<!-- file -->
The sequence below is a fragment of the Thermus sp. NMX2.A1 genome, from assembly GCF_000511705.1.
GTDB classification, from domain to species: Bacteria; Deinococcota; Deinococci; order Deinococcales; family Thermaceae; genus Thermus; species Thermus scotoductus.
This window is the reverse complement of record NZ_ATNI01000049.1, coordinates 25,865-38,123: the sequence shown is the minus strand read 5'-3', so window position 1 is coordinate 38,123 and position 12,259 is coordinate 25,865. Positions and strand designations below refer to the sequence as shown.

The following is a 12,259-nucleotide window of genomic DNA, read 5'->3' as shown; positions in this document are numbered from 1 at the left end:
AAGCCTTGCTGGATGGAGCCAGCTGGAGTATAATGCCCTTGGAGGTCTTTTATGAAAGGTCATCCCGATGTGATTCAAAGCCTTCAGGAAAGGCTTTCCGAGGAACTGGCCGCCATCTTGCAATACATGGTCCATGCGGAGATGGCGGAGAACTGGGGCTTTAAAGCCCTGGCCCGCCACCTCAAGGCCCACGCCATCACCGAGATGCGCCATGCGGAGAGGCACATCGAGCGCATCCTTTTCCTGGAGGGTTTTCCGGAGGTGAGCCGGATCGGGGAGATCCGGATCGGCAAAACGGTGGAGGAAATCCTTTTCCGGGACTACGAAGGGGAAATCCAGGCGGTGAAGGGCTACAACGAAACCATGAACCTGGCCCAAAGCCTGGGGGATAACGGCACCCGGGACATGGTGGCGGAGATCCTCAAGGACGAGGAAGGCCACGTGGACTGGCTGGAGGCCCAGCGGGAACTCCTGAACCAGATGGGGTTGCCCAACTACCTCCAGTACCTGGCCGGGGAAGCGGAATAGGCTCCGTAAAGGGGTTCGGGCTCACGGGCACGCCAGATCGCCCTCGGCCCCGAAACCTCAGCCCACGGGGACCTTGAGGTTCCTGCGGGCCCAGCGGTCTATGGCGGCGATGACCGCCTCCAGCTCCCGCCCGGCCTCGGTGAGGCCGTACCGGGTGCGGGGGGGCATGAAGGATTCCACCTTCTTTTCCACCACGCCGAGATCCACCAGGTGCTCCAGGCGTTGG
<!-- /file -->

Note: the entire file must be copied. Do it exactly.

The sequence below is a fragment of the Thermus sp. NMX2.A1 genome, from assembly GCF_000511705.1.
GTDB classification, from domain to species: Bacteria; Deinococcota; Deinococci; order Deinococcales; family Thermaceae; genus Thermus; species Thermus scotoductus.
This window is the reverse complement of record NZ_ATNI01000049.1, coordinates 25,865-38,123: the sequence shown is the minus strand read 5'-3', so window position 1 is coordinate 38,123 and position 12,259 is coordinate 25,865. Positions and strand designations below refer to the sequence as shown.

The following is a 12,259-nucleotide window of genomic DNA, read 5'->3' as shown; positions in this document are numbered from 1 at the left end:
AAGCCTTGCTGGATGGAGCCAGCTGGAGTATAATGCCCTTGGAGGTCTTTTATGAAAGGTCATCCCGATGTGATTCAAAGCCTTCAGGAAAGGCTTTCCGAGGAACTGGCCGCCATCTTGCAATACATGGTCCATGCGGAGATGGCGGAGAACTGGGGCTTTAAAGCCCTGGCCCGCCACCTCAAGGCCCACGCCATCACCGAGATGCGCCATGCGGAGAGGCACATCGAGCGCATCCTTTTCCTGGAGGGTTTTCCGGAGGTGAGCCGGATCGGGGAGATCCGGATCGGCAAAACGGTGGAGGAAATCCTTTTCCGGGACTACGAAGGGGAAATCCAGGCGGTGAAGGGCTACAACGAAACCATGAACCTGGCCCAAAGCCTGGGGGATAACGGCACCCGGGACATGGTGGCGGAGATCCTCAAGGACGAGGAAGGCCACGTGGACTGGCTGGAGGCCCAGCGGGAACTCCTGAACCAGATGGGGTTGCCCAACTACCTCCAGTACCTGGCCGGGGAAGCGGAATAGGCTCCGTAAAGGGGTTCGGGCTCACGGGCACGCCAGATCGCCCTCGGCCCCGAAACCTCAGCCCACGGGGACCTTGAGGTTCCTGCGGGCCCAGCGGTCTATGGCGGCGATGACCGCCTCCAGCTCCCGCCCGGCCTCGGTGAGGCCGTACCGGGTGCGGGGGGGCATGAAGGATTCCACCTTCTTTTCCACCACGCCGAGATCCACCAGGTGCTCCAGGCGTTGG